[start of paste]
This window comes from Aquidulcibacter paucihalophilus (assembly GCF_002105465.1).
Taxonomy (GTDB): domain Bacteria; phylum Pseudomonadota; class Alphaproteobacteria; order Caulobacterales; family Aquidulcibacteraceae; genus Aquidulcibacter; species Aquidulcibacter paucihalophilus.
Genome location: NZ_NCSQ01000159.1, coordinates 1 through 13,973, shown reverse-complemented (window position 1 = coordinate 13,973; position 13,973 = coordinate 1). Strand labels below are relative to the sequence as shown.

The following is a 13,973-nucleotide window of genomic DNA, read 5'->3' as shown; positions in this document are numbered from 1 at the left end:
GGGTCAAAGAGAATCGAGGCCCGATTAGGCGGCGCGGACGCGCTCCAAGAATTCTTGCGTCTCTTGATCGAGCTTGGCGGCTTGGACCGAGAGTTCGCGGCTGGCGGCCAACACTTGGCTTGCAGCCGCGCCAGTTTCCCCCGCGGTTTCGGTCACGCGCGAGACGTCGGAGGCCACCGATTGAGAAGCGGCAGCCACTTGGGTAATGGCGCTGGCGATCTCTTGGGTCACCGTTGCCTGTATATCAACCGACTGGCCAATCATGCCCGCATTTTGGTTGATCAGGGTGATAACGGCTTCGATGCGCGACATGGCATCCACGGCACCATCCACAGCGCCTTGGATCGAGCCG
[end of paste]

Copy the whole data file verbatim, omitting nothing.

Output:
This window comes from Aquidulcibacter paucihalophilus (assembly GCF_002105465.1).
Taxonomy (GTDB): domain Bacteria; phylum Pseudomonadota; class Alphaproteobacteria; order Caulobacterales; family Aquidulcibacteraceae; genus Aquidulcibacter; species Aquidulcibacter paucihalophilus.
Genome location: NZ_NCSQ01000159.1, coordinates 1 through 13,973, shown reverse-complemented (window position 1 = coordinate 13,973; position 13,973 = coordinate 1). Strand labels below are relative to the sequence as shown.

The following is a 13,973-nucleotide window of genomic DNA, read 5'->3' as shown; positions in this document are numbered from 1 at the left end:
GGGTCAAAGAGAATCGAGGCCCGATTAGGCGGCGCGGACGCGCTCCAAGAATTCTTGCGTCTCTTGATCGAGCTTGGCGGCTTGGACCGAGAGTTCGCGGCTGGCGGCCAACACTTGGCTTGCAGCCGCGCCAGTTTCCCCCGCGGTTTCGGTCACGCGCGAGACGTCGGAGGCCACCGATTGAGAAGCGGCAGCCACTTGGGTAATGGCGCTGGCGATCTCTTGGGTCACCGTTGCCTGTATATCAACCGACTGGCCAATCATGCCCGCATTTTGGTTGATCAGGGTGATAACGGCTTCGATGCGCGACATGGCATCCACGGCACCATCCACAGCGCCTTGGATCGAGCCG